020-8858 4422      , rmg.co.uk, open daily 10am-5pm

Old Royal Naval College, Greenwich

The Old Royal Naval College, Greenwich

Photograph: Martin Argles for the GuardianThe elegant college complex has been a landmark of the Greenwich riverfront since it was initiated by Sir Christopher Wren in the early 18th century. Originally built as a hospital for injured sailors, it later served as a naval training academy. Today, most of the buildings are used for educational purposes, but two blocks are open to the public. The Painted Hall is lavishly decorated with paintings by Sir James Thornhill, while the nearby Chapel is resplendent in gold. The college is built on the site of the Palace of Placentia, birthplace of both Henry VIII and his daughter Elizabeth I.
•             020-8269 4799      , ornc.org, open daily 10am-5pm

Horniman Museum, Forest Hill

Horniman Museum, Forest Hill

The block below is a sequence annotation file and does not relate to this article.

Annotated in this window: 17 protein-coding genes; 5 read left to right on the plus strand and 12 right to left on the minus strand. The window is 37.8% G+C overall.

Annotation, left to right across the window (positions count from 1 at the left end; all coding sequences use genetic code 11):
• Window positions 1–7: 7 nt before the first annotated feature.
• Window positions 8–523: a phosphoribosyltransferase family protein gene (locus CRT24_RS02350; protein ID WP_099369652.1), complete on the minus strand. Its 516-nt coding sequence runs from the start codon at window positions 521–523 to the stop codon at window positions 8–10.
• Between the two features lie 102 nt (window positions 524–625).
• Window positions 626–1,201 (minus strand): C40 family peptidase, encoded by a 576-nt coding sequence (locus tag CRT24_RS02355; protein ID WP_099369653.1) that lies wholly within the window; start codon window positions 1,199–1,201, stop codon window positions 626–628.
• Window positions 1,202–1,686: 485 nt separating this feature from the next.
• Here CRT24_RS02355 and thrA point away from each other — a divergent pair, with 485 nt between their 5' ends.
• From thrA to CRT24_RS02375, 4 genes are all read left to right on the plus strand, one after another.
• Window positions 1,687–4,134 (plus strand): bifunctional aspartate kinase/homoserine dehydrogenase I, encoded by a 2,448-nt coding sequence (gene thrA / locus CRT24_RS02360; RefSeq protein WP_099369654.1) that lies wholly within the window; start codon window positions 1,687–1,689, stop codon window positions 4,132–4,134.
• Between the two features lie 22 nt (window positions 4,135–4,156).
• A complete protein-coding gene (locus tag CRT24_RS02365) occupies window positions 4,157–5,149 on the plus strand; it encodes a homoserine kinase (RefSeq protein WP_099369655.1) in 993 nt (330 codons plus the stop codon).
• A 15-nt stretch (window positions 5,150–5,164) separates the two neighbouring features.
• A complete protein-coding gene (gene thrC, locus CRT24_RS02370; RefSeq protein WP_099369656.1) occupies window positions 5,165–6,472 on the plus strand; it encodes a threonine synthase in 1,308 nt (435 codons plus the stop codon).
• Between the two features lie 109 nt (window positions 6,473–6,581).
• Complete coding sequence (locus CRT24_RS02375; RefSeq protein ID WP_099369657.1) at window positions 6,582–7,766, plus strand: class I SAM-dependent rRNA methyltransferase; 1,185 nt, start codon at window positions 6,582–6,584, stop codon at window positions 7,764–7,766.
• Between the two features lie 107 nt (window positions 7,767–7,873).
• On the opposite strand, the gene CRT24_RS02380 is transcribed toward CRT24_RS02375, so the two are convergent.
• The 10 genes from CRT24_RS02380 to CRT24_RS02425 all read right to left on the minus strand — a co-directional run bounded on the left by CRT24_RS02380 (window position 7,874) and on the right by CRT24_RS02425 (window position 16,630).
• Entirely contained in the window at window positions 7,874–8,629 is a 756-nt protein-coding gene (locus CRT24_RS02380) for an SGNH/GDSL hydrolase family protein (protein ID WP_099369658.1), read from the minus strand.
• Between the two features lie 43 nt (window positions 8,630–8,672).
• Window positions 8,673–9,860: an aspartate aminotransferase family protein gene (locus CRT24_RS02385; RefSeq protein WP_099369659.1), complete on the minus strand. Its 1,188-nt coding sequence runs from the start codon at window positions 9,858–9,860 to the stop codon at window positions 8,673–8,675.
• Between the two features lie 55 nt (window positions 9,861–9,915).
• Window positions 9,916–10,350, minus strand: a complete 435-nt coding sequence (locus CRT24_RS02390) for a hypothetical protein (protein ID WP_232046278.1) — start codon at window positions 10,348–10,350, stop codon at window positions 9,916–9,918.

Photograph: Sean Smith for the GuardianForest Hill is about as far off the standard tourist trail as you get. But nestled on the verdant hillside in a set of newly spruced gardens you’ll find one of London’s best museums. The Horniman has a bit of everything. A natural history collection – including the famous badly stuffed walrus – forms the core of the museum. You’ll also find a small aquarium, rooms full of unusual instruments and textiles, a display of anthropology and a damn fine cafe. Outside, the unusual architecture and views towards central London match the indoor wonders.
• 100 London Road, SE23,             020-8699 1872      horniman.ac.uk, open daily 10.30am-5.30pm

Imperial War Museum, Lambeth

Imperial War Museum

Learn about camouflage at the Imperial War MuseumAt times deeply moving, even harrowing, at others inspiring, the IWM never fails to impress. The grand premises originally served as the Bedlam asylum, but now house dozens of military vehicles, historic documents and often overlooked but spectacular art galleries on the top floor. Be sure to wander the grounds, too, where you’ll find a section of the Berlin Wall, a pair of giant naval guns and a Tibetan Peace Garden.
• Lambeth Road, SE1,             020-7416 5000      , iwm.org.uk, open daily 10am-6pm